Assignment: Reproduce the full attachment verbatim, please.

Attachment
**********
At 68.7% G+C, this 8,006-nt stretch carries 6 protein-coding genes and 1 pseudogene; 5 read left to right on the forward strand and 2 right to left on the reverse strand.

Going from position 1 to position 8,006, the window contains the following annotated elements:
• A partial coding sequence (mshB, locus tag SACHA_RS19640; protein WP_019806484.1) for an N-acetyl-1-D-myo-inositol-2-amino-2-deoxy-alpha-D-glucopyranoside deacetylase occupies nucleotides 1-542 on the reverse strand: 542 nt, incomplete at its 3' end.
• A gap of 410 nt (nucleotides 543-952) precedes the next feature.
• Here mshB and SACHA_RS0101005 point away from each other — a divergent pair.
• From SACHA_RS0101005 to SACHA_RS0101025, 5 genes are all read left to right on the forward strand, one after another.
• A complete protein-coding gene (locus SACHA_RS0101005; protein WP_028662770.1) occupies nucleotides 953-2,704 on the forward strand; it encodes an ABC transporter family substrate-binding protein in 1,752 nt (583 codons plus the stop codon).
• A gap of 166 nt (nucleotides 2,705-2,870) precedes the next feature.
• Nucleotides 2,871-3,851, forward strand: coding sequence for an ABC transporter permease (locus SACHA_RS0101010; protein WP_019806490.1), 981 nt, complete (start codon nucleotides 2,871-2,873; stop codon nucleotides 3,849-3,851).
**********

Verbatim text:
At 68.7% G+C, this 8,006-nt stretch carries 6 protein-coding genes and 1 pseudogene; 5 read left to right on the forward strand and 2 right to left on the reverse strand.

Going from position 1 to position 8,006, the window contains the following annotated elements:
• A partial coding sequence (mshB, locus tag SACHA_RS19640; protein WP_019806484.1) for an N-acetyl-1-D-myo-inositol-2-amino-2-deoxy-alpha-D-glucopyranoside deacetylase occupies nucleotides 1-542 on the reverse strand: 542 nt, incomplete at its 3' end.
• A gap of 410 nt (nucleotides 543-952) precedes the next feature.
• Here mshB and SACHA_RS0101005 point away from each other — a divergent pair.
• From SACHA_RS0101005 to SACHA_RS0101025, 5 genes are all read left to right on the forward strand, one after another.
• A complete protein-coding gene (locus SACHA_RS0101005; protein WP_028662770.1) occupies nucleotides 953-2,704 on the forward strand; it encodes an ABC transporter family substrate-binding protein in 1,752 nt (583 codons plus the stop codon).
• A gap of 166 nt (nucleotides 2,705-2,870) precedes the next feature.
• Nucleotides 2,871-3,851, forward strand: coding sequence for an ABC transporter permease (locus SACHA_RS0101010; protein WP_019806490.1), 981 nt, complete (start codon nucleotides 2,871-2,873; stop codon nucleotides 3,849-3,851).